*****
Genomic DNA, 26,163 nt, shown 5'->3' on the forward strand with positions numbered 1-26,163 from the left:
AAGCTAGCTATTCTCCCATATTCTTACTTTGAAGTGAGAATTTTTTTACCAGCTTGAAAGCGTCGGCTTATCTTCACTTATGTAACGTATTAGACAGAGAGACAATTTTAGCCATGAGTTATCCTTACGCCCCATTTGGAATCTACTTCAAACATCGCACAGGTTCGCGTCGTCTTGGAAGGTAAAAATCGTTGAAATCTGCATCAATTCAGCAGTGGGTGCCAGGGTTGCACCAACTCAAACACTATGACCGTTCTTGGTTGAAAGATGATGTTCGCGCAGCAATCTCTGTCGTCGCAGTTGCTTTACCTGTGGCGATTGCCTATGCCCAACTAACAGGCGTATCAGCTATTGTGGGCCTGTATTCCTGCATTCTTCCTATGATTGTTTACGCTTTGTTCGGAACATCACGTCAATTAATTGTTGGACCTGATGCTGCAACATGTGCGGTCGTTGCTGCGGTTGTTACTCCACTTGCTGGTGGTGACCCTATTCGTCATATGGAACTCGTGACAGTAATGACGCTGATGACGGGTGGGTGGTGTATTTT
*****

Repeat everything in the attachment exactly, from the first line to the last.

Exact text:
Genomic DNA, 26,163 nt, shown 5'->3' on the forward strand with positions numbered 1-26,163 from the left:
AAGCTAGCTATTCTCCCATATTCTTACTTTGAAGTGAGAATTTTTTTACCAGCTTGAAAGCGTCGGCTTATCTTCACTTATGTAACGTATTAGACAGAGAGACAATTTTAGCCATGAGTTATCCTTACGCCCCATTTGGAATCTACTTCAAACATCGCACAGGTTCGCGTCGTCTTGGAAGGTAAAAATCGTTGAAATCTGCATCAATTCAGCAGTGGGTGCCAGGGTTGCACCAACTCAAACACTATGACCGTTCTTGGTTGAAAGATGATGTTCGCGCAGCAATCTCTGTCGTCGCAGTTGCTTTACCTGTGGCGATTGCCTATGCCCAACTAACAGGCGTATCAGCTATTGTGGGCCTGTATTCCTGCATTCTTCCTATGATTGTTTACGCTTTGTTCGGAACATCACGTCAATTAATTGTTGGACCTGATGCTGCAACATGTGCGGTCGTTGCTGCGGTTGTTACTCCACTTGCTGGTGGTGACCCTATTCGTCATATGGAACTCGTGACAGTAATGACGCTGATGACGGGTGGGTGGTGTATTTT